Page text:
Now, Ornithology is a bit of a different animal than we've previously gotten from Humble Beast artists, in several ways. Generally, a Humble Beast album will have the same entity as producer from start to finish. Propaganda's last couple of albums were done by Beautiful Eulogy, while Beautiful Eulogy and Alert312 usually self-produce their albums. While Beautiful Eulogy is responsible for some production on this album, there's also production from Courtland Urbano's side project The Bridge (with D. Steele), as well as Moral One from Alert312. Either way, we're looking at some strong production and amazing beats. Another thing that separates this album from other Humble Beast releases is the song topic/lyrics aspect. Ornithology tips the scale on both sides, going back and forth between the silly and the serious. One minute, Foreknown is rapping about his desire to do nothing but play video games in "The Quartermaster," and the next, he's making a comparison between zombies and the lost people in the world. In "Double Tap," Foreknown sings (in a deliciously catchy hook), "Now everyone around me is turning into zombies, they're coming at me and I can't explain, I wanna love them still, they just wanna eat their fill, I'd offer them my heart but all they really want is brains." Though the comparison isn't a new one in modern culture, the way Foreknown explains it is brilliant, as he concludes by saying "They've been steadily multiplying since the third of Genesis."
"Minivan" is another silly song, as Foreknown raps about how hard he is while driving around his family-sized minivan, reminding us that "Real gangsters always choose affordable and practical," and later in the tracklist, he invites us to come over to his house in "#FootyPajamaPizzaDanceKaraokePartyGo!" as long as you "don't eat all the pepperoni." But when it comes time to get serious, Foreknown doesn't beat around the bush. As I mentioned earlier about "The Phoenix," he doesn't shy away from putting out tracks that are not appropriate for the younger audiences. "The Phoenix" and "Cathartes Aura (Vulture)" are two examples, and the rest come near the end of the album. "Little Miss So & So" is a story about a lost teenager who seeks out sex as a means to cope with her seemingly meaningless life, and the struggles that come along with that (physical, spiritual, emotional). The end is redemptive though, as he talks about her encounter with Jesus, who offers her living water. The album follows with perhaps my personal highlight, "The Never Haves." I bring this is in regards to the "not appropriate for younger audiences," though there's only really one thing in it that applies, when Foreknown says "I've been called an Uncle Tom and a n*gger on the same day," as he talks about all the negative things he's experienced in life. In the second verse, though, he talks about all the negative things that he's never experienced, and that he will never have to experience. For instance, he says "Never stood before a crowd who was unanimous and wanted to crucify me and instead release Barabbas, never had a crown of thorns jammed in my brow, stripped naked while my captors mockingly bow, never been between two thieves nailed to a tree, crying 'My God, my God, why have You forsaken me?'." He concludes with a powerful bridge: "And I never will, You did it so I never will, Father thank You for Your grace so I never have to taste of death, because You stood in my place I never will."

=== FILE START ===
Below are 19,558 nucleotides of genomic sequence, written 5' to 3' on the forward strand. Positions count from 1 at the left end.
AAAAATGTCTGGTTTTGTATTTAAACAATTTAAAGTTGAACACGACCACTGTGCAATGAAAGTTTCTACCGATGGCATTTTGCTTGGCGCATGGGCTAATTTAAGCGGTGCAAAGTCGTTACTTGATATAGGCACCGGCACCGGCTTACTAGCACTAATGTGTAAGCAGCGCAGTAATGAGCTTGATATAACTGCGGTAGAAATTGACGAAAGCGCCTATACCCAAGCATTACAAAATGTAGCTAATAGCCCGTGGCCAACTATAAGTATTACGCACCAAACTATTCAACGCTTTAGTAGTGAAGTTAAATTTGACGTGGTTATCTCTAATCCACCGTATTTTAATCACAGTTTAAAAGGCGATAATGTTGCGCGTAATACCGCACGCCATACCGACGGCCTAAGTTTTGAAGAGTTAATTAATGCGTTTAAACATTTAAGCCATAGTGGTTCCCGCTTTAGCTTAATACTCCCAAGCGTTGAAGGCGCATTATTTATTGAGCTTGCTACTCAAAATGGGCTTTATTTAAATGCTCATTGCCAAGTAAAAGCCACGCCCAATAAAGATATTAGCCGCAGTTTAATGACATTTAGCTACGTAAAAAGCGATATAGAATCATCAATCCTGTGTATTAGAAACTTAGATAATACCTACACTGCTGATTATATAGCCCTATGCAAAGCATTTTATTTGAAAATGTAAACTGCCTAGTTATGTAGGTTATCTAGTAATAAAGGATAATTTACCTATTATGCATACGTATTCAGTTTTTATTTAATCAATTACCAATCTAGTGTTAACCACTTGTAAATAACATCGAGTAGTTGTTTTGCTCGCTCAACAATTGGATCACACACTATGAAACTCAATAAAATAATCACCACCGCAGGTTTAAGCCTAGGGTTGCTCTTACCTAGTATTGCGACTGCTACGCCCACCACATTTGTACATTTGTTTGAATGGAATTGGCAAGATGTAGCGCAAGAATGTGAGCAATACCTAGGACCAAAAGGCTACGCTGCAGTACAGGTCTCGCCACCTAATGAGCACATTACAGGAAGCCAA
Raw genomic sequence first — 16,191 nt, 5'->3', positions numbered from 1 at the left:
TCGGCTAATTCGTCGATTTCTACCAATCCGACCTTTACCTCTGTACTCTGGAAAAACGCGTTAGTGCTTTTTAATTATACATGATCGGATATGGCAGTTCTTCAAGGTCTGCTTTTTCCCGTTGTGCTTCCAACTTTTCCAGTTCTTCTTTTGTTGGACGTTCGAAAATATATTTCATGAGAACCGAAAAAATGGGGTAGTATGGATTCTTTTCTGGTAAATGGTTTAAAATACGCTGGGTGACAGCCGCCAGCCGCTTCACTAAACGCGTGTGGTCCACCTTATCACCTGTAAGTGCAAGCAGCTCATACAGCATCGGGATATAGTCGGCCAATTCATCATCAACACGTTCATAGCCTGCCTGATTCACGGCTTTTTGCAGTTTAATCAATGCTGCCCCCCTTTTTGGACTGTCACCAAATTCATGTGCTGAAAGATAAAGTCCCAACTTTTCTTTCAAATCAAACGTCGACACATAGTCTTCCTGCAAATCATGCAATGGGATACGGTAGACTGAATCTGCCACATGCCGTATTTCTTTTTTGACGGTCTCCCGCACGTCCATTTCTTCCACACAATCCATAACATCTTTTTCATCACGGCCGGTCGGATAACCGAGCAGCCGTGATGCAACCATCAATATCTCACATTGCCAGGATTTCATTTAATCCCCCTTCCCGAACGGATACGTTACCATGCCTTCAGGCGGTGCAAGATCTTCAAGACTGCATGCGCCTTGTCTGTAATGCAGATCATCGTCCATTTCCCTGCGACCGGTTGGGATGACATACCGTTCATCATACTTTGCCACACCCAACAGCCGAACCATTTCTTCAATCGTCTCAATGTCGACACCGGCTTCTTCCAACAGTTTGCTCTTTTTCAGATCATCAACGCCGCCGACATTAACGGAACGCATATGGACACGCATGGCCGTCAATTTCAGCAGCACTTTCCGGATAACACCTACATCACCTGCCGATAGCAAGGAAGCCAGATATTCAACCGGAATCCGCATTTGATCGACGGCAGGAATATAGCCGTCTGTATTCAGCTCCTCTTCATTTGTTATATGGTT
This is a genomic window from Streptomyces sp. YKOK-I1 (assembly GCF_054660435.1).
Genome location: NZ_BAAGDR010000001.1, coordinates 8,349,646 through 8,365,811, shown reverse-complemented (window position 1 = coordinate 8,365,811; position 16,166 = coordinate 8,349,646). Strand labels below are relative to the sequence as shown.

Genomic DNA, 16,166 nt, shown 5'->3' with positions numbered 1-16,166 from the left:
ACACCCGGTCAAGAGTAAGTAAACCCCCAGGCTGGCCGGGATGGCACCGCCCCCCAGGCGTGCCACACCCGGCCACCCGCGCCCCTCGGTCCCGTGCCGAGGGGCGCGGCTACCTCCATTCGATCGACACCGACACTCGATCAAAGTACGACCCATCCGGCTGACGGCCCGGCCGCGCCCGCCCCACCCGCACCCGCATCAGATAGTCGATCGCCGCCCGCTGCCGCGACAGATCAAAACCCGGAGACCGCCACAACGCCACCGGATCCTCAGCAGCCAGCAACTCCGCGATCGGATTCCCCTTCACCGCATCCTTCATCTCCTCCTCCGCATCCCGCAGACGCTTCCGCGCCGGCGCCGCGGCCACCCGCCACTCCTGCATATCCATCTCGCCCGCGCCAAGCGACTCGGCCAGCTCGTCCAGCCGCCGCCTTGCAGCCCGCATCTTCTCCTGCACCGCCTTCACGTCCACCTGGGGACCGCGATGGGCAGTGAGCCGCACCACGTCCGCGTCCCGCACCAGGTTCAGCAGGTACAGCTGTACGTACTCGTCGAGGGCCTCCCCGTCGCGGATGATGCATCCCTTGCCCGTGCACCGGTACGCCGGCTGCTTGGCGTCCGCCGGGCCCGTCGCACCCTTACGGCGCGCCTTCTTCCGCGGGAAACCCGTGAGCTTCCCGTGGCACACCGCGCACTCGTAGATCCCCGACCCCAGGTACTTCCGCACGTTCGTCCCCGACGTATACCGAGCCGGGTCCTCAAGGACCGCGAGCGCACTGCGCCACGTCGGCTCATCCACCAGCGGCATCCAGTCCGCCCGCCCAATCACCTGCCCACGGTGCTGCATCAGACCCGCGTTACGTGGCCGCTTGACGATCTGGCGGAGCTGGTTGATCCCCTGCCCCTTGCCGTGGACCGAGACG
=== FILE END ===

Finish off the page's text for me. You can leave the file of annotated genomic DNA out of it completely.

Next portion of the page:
Foreknown really came out of the gate strong with this album. Ornithology is as diverse as Foreknown's beard is large (and amazing), and it's a superb hip hop album that stands among the best of the year, despite the fact that it may go under the radar, even amongst fans of other Humble Beast artists. Don't let the lack of attention hinder you from getting your hands on a copy of it, though. Be prepared to laugh at the quirky songs, to think on the profound messages, and nod your head to the excellent beats. You can get it in the usual places (Amazon, iTunes, etc.), and as always, it's available for free download at humblebeast.com. However you acquire it, do so, and let it really sink in.- Review date: 10/3/14, written by Scott Fryberger of Jesusfreakhideout.com